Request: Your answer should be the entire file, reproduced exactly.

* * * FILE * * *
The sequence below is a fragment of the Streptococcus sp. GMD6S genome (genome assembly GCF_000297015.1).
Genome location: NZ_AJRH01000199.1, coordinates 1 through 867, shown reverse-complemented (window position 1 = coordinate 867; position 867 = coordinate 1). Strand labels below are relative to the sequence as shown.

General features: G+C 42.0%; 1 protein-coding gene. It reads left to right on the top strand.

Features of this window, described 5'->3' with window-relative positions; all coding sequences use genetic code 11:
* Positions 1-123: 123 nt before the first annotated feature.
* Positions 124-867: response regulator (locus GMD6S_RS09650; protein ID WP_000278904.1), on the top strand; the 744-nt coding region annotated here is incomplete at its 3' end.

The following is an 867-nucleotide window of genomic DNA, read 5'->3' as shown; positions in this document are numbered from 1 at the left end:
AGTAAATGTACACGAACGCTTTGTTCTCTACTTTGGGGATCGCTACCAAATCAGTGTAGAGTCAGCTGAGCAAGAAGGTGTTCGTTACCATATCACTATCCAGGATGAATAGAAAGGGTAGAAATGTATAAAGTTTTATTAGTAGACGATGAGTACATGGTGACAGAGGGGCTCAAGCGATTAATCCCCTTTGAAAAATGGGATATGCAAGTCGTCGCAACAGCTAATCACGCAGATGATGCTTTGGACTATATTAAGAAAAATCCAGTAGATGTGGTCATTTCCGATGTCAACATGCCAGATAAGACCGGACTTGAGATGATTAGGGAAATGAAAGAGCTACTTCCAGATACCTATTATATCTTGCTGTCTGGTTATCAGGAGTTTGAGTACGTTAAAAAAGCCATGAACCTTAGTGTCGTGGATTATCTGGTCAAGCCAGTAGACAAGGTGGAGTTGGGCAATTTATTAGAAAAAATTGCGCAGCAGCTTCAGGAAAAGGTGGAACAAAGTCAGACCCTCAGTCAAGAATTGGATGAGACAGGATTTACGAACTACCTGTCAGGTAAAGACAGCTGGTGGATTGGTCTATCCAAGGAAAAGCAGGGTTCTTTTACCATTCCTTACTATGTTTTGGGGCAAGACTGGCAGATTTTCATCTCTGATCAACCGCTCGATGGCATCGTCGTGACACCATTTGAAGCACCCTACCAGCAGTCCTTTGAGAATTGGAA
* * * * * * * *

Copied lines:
The sequence below is a fragment of the Streptococcus sp. GMD6S genome (genome assembly GCF_000297015.1).
Genome location: NZ_AJRH01000199.1, coordinates 1 through 867, shown reverse-complemented (window position 1 = coordinate 867; position 867 = coordinate 1). Strand labels below are relative to the sequence as shown.

General features: G+C 42.0%; 1 protein-coding gene. It reads left to right on the top strand.

Features of this window, described 5'->3' with window-relative positions; all coding sequences use genetic code 11:
* Positions 1-123: 123 nt before the first annotated feature.
* Positions 124-867: response regulator (locus GMD6S_RS09650; protein ID WP_000278904.1), on the top strand; the 744-nt coding region annotated here is incomplete at its 3' end.

The following is an 867-nucleotide window of genomic DNA, read 5'->3' as shown; positions in this document are numbered from 1 at the left end:
AGTAAATGTACACGAACGCTTTGTTCTCTACTTTGGGGATCGCTACCAAATCAGTGTAGAGTCAGCTGAGCAAGAAGGTGTTCGTTACCATATCACTATCCAGGATGAATAGAAAGGGTAGAAATGTATAAAGTTTTATTAGTAGACGATGAGTACATGGTGACAGAGGGGCTCAAGCGATTAATCCCCTTTGAAAAATGGGATATGCAAGTCGTCGCAACAGCTAATCACGCAGATGATGCTTTGGACTATATTAAGAAAAATCCAGTAGATGTGGTCATTTCCGATGTCAACATGCCAGATAAGACCGGACTTGAGATGATTAGGGAAATGAAAGAGCTACTTCCAGATACCTATTATATCTTGCTGTCTGGTTATCAGGAGTTTGAGTACGTTAAAAAAGCCATGAACCTTAGTGTCGTGGATTATCTGGTCAAGCCAGTAGACAAGGTGGAGTTGGGCAATTTATTAGAAAAAATTGCGCAGCAGCTTCAGGAAAAGGTGGAACAAAGTCAGACCCTCAGTCAAGAATTGGATGAGACAGGATTTACGAACTACCTGTCAGGTAAAGACAGCTGGTGGATTGGTCTATCCAAGGAAAAGCAGGGTTCTTTTACCATTCCTTACTATGTTTTGGGGCAAGACTGGCAGATTTTCATCTCTGATCAACCGCTCGATGGCATCGTCGTGACACCATTTGAAGCACCCTACCAGCAGTCCTTTGAGAATTGGAA